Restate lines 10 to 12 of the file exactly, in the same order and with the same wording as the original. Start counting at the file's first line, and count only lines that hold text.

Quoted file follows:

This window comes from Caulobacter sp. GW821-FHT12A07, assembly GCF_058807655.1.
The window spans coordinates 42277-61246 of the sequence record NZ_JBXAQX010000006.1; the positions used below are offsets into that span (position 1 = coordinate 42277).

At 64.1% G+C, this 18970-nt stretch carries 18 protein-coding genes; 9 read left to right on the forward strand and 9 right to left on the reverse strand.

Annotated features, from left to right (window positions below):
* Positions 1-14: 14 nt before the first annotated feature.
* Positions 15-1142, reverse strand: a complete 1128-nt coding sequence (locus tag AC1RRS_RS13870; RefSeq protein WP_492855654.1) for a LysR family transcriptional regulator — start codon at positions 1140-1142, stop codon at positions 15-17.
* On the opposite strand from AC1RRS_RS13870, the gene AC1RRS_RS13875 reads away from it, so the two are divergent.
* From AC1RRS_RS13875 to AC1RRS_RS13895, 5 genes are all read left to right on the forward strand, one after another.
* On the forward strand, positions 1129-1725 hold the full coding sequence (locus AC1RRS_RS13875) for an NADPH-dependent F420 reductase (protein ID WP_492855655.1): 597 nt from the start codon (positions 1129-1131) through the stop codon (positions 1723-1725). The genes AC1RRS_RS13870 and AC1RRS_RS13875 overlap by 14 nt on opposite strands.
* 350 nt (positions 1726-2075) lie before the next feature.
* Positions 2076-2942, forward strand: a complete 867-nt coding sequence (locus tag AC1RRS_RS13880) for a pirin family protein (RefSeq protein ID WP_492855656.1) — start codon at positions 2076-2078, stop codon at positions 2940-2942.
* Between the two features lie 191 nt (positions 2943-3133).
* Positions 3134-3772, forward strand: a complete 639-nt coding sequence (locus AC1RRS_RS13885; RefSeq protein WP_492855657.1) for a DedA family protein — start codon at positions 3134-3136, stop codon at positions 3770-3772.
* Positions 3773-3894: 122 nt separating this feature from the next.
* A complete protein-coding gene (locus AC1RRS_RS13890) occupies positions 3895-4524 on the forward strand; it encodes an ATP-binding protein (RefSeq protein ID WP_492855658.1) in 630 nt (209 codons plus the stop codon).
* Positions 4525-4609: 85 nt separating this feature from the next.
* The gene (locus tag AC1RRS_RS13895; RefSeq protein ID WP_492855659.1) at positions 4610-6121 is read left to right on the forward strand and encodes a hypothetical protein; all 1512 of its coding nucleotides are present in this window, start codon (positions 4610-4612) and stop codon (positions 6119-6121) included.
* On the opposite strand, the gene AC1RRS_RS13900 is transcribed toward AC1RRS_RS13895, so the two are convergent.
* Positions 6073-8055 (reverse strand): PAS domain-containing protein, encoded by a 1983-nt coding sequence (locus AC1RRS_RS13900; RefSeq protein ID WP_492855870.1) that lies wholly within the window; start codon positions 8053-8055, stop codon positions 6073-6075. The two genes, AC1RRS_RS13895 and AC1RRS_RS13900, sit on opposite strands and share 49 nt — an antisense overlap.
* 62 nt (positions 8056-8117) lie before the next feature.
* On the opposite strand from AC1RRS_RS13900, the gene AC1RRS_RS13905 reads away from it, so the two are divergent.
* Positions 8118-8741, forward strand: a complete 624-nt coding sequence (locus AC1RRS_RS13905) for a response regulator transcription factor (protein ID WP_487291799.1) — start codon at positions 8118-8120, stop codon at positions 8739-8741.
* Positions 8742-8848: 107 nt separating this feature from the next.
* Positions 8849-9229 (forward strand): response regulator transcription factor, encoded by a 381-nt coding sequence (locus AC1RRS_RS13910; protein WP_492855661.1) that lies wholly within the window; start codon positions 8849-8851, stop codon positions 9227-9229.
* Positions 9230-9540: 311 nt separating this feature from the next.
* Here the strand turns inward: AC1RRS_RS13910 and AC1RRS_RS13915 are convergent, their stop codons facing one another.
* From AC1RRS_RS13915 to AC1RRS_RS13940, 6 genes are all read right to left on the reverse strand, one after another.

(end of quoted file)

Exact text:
* 350 nt (positions 1726-2075) lie before the next feature.
* Positions 2076-2942, forward strand: a complete 867-nt coding sequence (locus tag AC1RRS_RS13880) for a pirin family protein (RefSeq protein ID WP_492855656.1) — start codon at positions 2076-2078, stop codon at positions 2940-2942.
* Between the two features lie 191 nt (positions 2943-3133).